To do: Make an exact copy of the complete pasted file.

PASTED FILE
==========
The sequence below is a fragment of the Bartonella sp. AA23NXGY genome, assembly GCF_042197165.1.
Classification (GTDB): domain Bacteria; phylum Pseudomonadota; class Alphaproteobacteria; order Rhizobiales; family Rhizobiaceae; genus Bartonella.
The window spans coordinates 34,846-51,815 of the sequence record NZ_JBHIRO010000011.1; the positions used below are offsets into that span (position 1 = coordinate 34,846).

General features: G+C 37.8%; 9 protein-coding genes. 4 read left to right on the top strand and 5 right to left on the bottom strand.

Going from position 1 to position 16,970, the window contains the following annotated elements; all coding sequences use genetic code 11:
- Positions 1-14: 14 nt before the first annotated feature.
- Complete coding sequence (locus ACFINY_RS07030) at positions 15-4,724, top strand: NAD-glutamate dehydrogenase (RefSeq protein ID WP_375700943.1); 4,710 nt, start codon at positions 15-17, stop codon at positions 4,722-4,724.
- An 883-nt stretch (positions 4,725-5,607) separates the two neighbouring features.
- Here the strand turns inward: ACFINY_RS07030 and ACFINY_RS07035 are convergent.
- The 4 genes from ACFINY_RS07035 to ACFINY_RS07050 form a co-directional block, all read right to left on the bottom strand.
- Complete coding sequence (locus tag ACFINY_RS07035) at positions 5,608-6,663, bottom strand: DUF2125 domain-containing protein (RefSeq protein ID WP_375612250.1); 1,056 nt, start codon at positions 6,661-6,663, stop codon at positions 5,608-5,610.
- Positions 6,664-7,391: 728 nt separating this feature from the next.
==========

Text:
The sequence below is a fragment of the Bartonella sp. AA23NXGY genome, assembly GCF_042197165.1.
Classification (GTDB): domain Bacteria; phylum Pseudomonadota; class Alphaproteobacteria; order Rhizobiales; family Rhizobiaceae; genus Bartonella.
The window spans coordinates 34,846-51,815 of the sequence record NZ_JBHIRO010000011.1; the positions used below are offsets into that span (position 1 = coordinate 34,846).

General features: G+C 37.8%; 9 protein-coding genes. 4 read left to right on the top strand and 5 right to left on the bottom strand.

Going from position 1 to position 16,970, the window contains the following annotated elements; all coding sequences use genetic code 11:
- Positions 1-14: 14 nt before the first annotated feature.
- Complete coding sequence (locus ACFINY_RS07030) at positions 15-4,724, top strand: NAD-glutamate dehydrogenase (RefSeq protein ID WP_375700943.1); 4,710 nt, start codon at positions 15-17, stop codon at positions 4,722-4,724.
- An 883-nt stretch (positions 4,725-5,607) separates the two neighbouring features.
- Here the strand turns inward: ACFINY_RS07030 and ACFINY_RS07035 are convergent.
- The 4 genes from ACFINY_RS07035 to ACFINY_RS07050 form a co-directional block, all read right to left on the bottom strand.
- Complete coding sequence (locus tag ACFINY_RS07035) at positions 5,608-6,663, bottom strand: DUF2125 domain-containing protein (RefSeq protein ID WP_375612250.1); 1,056 nt, start codon at positions 6,661-6,663, stop codon at positions 5,608-5,610.
- Positions 6,664-7,391: 728 nt separating this feature from the next.